Mrs. Androna Margaret Kabagenyi had both legs intact, until May 25 2017 when brutal eviction men descended on the property she had occupied for years in Mbale town.
The physical and psychological torment she suffered at the hands of these men, hired by the Mbale local government acting in the interest of Meera Investments that’s owned by Sudhir Ruparelia, resulted in her being hospitalized and consequently amputated.
Members of Parliament, staff and other witnesses held their tears on Tuesday last week, listening to Kabagenyi, who is now confined in a wheel chair; narrating the excruciating experience she underwent during the eviction that also completely destroyed her livelihood; Focema Enterprises merchandizes, where she is a sole proprietor.
Kabagenyi, in the long quest for justice, wrote to Parliament’s committee on Commissions, Statutory Authorities and State Enterprises (COSASE) on November 24 2019 for intervention to reclaim the property on Plot 26 Republican/Obote Street where she says she was a lawful tenant before it was fraudulently repossessed and later leased to Meera Investments.
The property originally belonged to the Departed Asians Properties Custodian Board (DAPCD).
“I returned home only to find men drunk on waragi, and marijuana or something I don’t know, and I failed to get access to my property,” said Ms. Kabagenyi.
The elderly woman was admitted at Mbale Regional Referral Hospital after drastic increase in her pressure levels.
The looted and destroyed building had a secretarial bureau section with computers, a printer, scanner photocopier and scholastic materials. Another section had a boutique with imported suits for men and women, rolls of African wear (kitenges), 6 sewing machines doing embroidery and others. The third section had general merchandize and all disappeared in a day. The second day on May 26 the whole building was razed down in total disregard of an interim injunction Kabagenyi had secured from Mbale High Court.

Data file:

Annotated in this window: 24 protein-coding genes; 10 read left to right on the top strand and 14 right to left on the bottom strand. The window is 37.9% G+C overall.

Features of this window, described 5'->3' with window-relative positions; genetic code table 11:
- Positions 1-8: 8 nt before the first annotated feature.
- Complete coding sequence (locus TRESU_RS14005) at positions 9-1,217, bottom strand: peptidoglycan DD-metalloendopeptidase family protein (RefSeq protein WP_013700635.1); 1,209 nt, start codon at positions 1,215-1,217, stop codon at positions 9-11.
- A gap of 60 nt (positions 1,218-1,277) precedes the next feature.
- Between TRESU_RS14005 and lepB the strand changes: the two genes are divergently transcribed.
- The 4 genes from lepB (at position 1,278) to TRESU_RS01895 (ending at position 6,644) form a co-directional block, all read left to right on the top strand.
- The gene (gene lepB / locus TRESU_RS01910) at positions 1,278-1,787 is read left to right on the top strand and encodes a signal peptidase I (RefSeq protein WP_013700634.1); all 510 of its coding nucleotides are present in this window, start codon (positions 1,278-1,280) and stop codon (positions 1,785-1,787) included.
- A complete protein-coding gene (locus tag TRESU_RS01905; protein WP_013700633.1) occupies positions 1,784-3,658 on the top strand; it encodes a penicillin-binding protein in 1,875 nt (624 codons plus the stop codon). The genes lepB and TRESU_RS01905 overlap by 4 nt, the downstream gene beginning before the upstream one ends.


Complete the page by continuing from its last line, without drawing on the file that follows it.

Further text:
The property (building) according to Kabagenyi, supported by documents from authorities, was irregularly repossessed on December 1 1995, after the official expiry of the closing date in 1993, and was later leased to Sudhir’s Meera Investments.
“The repossession certificate No. 2651 was issued on 1/12/1995 after the official expiry of the closing date in 1993, as such it was an illegality,” said Kabagenyi.
Two circulars from the office of the Departed Asian Property Custodian Board (DAPCB) of the Ministry of Finance and the Auditor General indicate that Plot 26, Republican Street Mbale is yet to be repossessed or sold. Kabagenyi furnished the committee with seven documents including a letter of allocation from DAPCB of 1991 and circulars from the Ministry of Finance and Auditor General.
Kabagenyi, in her state, has in the space of two weeks travelled to Kampala three times for the committee hearing and in all disappointed by the unsympathetic absence of Sudhir, a Kampala resident, who has kept on asking for more time.
Sudhir failed to appear before the committee four times and MPs have resolved to issue arrest warrant if he doesn’t avail himself on April 2 2020.
Plot 26 Republican Street property is among the 32 prime properties with questionable acquisition by Sudhir. Others are Plot 43 Jinja Road Kampala, Plot 23 Jinja Road, Plot 24 Kampala Road, Plot 5 Colville Street, Plot 3 and 5 Bombo Road.
Apparently, the iron sheets that had been used to fence the building in the Republican Street have been removed as pressure mounts on Sudhir, now conscious of his diplomatic status as the Consular General of the Republic of Nepal.